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Questions about Racism

Either America is racist or it is not.

What would be true if America were racist?

  • Riots
  • Blatant discrimination everywhere
  • Egregious acts of violence
  • Racial epithets spoken freely by established institutions
  • Institutional denial of racial freedom
  • Incidents of racism so obvious that proof would be easy to document
  • Few, if any, members of the minority race would have access to wealth or fame
  • Few, if any, minority politicians would be elected to office

What would be true if America were not racist?

  • Racism, if it exists in any institution, would be illegal
  • Pockets of racism would still exist illegally, just as we have never wiped out all crime
  • Racism, where it is found, however, would be punished
  • Members of a minority race would have access to wealth and/or fame
  • Members of a minority race would be elected of office
  • Racist remarks, either by the majority or minority race, would be punished

Is the majority race inherently racist?

If the majority race is inherently racist, what is the solution?

Of what benefit does the continued charge of racism have to the vocal few?

Is there a way to begin a reasonable dialogue on racism?

Are all participants in such a dialogue willing to compromise?

Can such a dialogue occur without rhetoric and inflammatory statements?

If racism exists, how can it be stopped?

If racism exists, and if it can be stopped, would that be enough?

If racism exists, is it equally distributed throughout the majority society?                           

If racism exists, and it is not equally distributed, who is guilty?

If racism exists, is the guilt to be assigned to an entire group or only to individuals in the group?

If racism exists, and if it can be stopped, does it need to be paid for in reparations?

If reparations ought to be paid, who pays for them?

Should those segments of society who immigrated after 1863 be made to pay?

Should citizens of states that did not allow slavery be made to pay?

Should members of minority races that do not demand reparations be made to pay?

Should reparations be paid on the premise that all of society benefitted from slavery?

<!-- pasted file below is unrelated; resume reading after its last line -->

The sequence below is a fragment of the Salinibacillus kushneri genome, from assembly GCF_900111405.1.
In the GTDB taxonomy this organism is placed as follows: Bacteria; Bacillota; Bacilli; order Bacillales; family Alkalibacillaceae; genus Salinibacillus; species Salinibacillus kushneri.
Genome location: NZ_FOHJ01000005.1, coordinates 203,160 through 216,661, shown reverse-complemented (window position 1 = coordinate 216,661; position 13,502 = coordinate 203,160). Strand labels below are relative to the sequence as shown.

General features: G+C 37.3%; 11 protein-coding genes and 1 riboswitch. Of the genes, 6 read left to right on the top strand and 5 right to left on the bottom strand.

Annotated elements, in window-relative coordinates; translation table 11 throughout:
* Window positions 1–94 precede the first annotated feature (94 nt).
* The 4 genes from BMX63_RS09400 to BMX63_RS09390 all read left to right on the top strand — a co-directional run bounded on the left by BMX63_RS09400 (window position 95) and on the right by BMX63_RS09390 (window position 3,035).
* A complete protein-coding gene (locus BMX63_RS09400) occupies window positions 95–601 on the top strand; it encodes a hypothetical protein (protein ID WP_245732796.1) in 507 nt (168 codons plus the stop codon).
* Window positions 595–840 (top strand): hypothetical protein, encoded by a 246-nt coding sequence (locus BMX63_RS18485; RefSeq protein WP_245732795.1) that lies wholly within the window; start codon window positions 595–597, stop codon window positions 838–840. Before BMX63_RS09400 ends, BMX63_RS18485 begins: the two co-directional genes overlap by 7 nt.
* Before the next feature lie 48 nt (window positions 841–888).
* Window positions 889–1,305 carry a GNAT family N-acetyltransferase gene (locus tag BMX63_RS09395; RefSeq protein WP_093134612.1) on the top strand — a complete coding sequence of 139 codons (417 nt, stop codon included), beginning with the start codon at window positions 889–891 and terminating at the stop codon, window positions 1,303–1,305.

How can the amount of the reparations payments be calculated?

Will payment of reparations destroy the U. S. economy?

If reparations will destroy the U. S. economy, should they be paid regardless of the impact?

If reparations destroy the U. S. economy, is that simply part of the deserved consequences?

Which of the above questions are legitimate?

Do you agree with any of the points made?

Do you disagree with any of the points made?

Do these questions demonstrate a racist attitude on the part of the author?

Reasonable feedback is welcome.




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Reader Comments (2)

It all depends on how you slice the population. :) In this case, you are taking a HUGE population (i.e., the entire population of the United States), so it is not surprising that according to your estimation, America is not racist. I am fairly certain that I would agree, given those parameters; we have come a long away, certainly to the point where it is unpopular to openly embrace any racist views.

I don't think reparations are a serious consideration anymore, and while I respect those who call for them, as you point out, implementation would be fraught with problems that I think would actually be more damaging to race relations than helpful.

On the other hand, I still hear racist comments by people in their moments of frustration or anger; just recently I heard from a personal friend, "that's why I don't like [insert racial group here]", and it reminded me that at least here in Texas, there are still racist attitudes that are usually hidden but occasionally slip out.

What Jesus said about adultery, that just looking at a woman to lust is an act of adultery in the heart, I think also applies here: that while overtly racist acts are certainly much less tolerated in our present society, there is still a lot of "heart racism" that hasn't been cleaned out yet.

October 7, 2010 | Unregistered CommenterTim Garcia

I think racism is very well and alive. Racism has many new faces today, than it did yesterday. However, we have generations of youth that are not interest in learning about their past and how it affects their behaviors. Many Adults don't want to see Racism in situations. I teach my Black sons, when you see it, understand what the goal of it is and then develop a strategy to get around without anyone knowing that you are aware. Its unfortunate that we have to teach our children this, but its the only way to keep them out of the Penal systems that destroys their lives forever. We as race of people sometimes do things to each other that I feel can be viewed as Racism. I will discuss further, when this panel opens up for this kind of discussions.

July 4, 2016 | Unregistered CommenterPat

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